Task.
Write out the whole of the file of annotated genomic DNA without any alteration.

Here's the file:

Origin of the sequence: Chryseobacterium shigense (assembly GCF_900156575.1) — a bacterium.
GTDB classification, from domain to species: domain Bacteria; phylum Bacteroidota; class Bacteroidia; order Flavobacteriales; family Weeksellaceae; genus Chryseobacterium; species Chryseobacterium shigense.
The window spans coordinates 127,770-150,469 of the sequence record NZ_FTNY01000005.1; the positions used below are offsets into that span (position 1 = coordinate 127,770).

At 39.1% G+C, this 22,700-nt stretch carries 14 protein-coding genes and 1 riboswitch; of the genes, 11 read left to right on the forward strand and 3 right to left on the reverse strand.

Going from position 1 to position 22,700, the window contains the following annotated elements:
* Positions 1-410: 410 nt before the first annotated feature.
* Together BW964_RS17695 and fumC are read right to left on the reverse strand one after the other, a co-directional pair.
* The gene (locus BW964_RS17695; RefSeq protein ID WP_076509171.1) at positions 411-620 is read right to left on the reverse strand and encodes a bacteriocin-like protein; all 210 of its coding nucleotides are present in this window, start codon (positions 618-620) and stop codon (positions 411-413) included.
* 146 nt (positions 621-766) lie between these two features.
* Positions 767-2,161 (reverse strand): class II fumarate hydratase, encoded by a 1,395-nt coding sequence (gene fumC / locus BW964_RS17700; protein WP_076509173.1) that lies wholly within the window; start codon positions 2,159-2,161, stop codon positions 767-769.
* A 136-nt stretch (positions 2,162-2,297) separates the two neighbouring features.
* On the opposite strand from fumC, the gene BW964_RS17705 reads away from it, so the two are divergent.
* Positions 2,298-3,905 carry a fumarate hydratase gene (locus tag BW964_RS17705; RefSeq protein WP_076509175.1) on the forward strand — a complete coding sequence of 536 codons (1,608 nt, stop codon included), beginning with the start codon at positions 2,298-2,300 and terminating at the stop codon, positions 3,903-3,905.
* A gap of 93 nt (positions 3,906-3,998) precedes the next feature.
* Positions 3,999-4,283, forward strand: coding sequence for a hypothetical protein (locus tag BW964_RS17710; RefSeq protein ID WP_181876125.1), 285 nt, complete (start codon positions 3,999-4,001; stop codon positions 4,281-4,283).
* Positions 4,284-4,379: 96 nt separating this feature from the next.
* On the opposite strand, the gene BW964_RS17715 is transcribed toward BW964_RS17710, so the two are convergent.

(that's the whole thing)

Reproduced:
Origin of the sequence: Chryseobacterium shigense (assembly GCF_900156575.1) — a bacterium.
GTDB classification, from domain to species: domain Bacteria; phylum Bacteroidota; class Bacteroidia; order Flavobacteriales; family Weeksellaceae; genus Chryseobacterium; species Chryseobacterium shigense.
The window spans coordinates 127,770-150,469 of the sequence record NZ_FTNY01000005.1; the positions used below are offsets into that span (position 1 = coordinate 127,770).

At 39.1% G+C, this 22,700-nt stretch carries 14 protein-coding genes and 1 riboswitch; of the genes, 11 read left to right on the forward strand and 3 right to left on the reverse strand.

Going from position 1 to position 22,700, the window contains the following annotated elements:
* Positions 1-410: 410 nt before the first annotated feature.
* Together BW964_RS17695 and fumC are read right to left on the reverse strand one after the other, a co-directional pair.
* The gene (locus BW964_RS17695; RefSeq protein ID WP_076509171.1) at positions 411-620 is read right to left on the reverse strand and encodes a bacteriocin-like protein; all 210 of its coding nucleotides are present in this window, start codon (positions 618-620) and stop codon (positions 411-413) included.
* 146 nt (positions 621-766) lie between these two features.
* Positions 767-2,161 (reverse strand): class II fumarate hydratase, encoded by a 1,395-nt coding sequence (gene fumC / locus BW964_RS17700; protein WP_076509173.1) that lies wholly within the window; start codon positions 2,159-2,161, stop codon positions 767-769.
* A 136-nt stretch (positions 2,162-2,297) separates the two neighbouring features.
* On the opposite strand from fumC, the gene BW964_RS17705 reads away from it, so the two are divergent.
* Positions 2,298-3,905 carry a fumarate hydratase gene (locus tag BW964_RS17705; RefSeq protein WP_076509175.1) on the forward strand — a complete coding sequence of 536 codons (1,608 nt, stop codon included), beginning with the start codon at positions 2,298-2,300 and terminating at the stop codon, positions 3,903-3,905.
* A gap of 93 nt (positions 3,906-3,998) precedes the next feature.
* Positions 3,999-4,283, forward strand: coding sequence for a hypothetical protein (locus tag BW964_RS17710; RefSeq protein ID WP_181876125.1), 285 nt, complete (start codon positions 3,999-4,001; stop codon positions 4,281-4,283).
* Positions 4,284-4,379: 96 nt separating this feature from the next.
* On the opposite strand, the gene BW964_RS17715 is transcribed toward BW964_RS17710, so the two are convergent.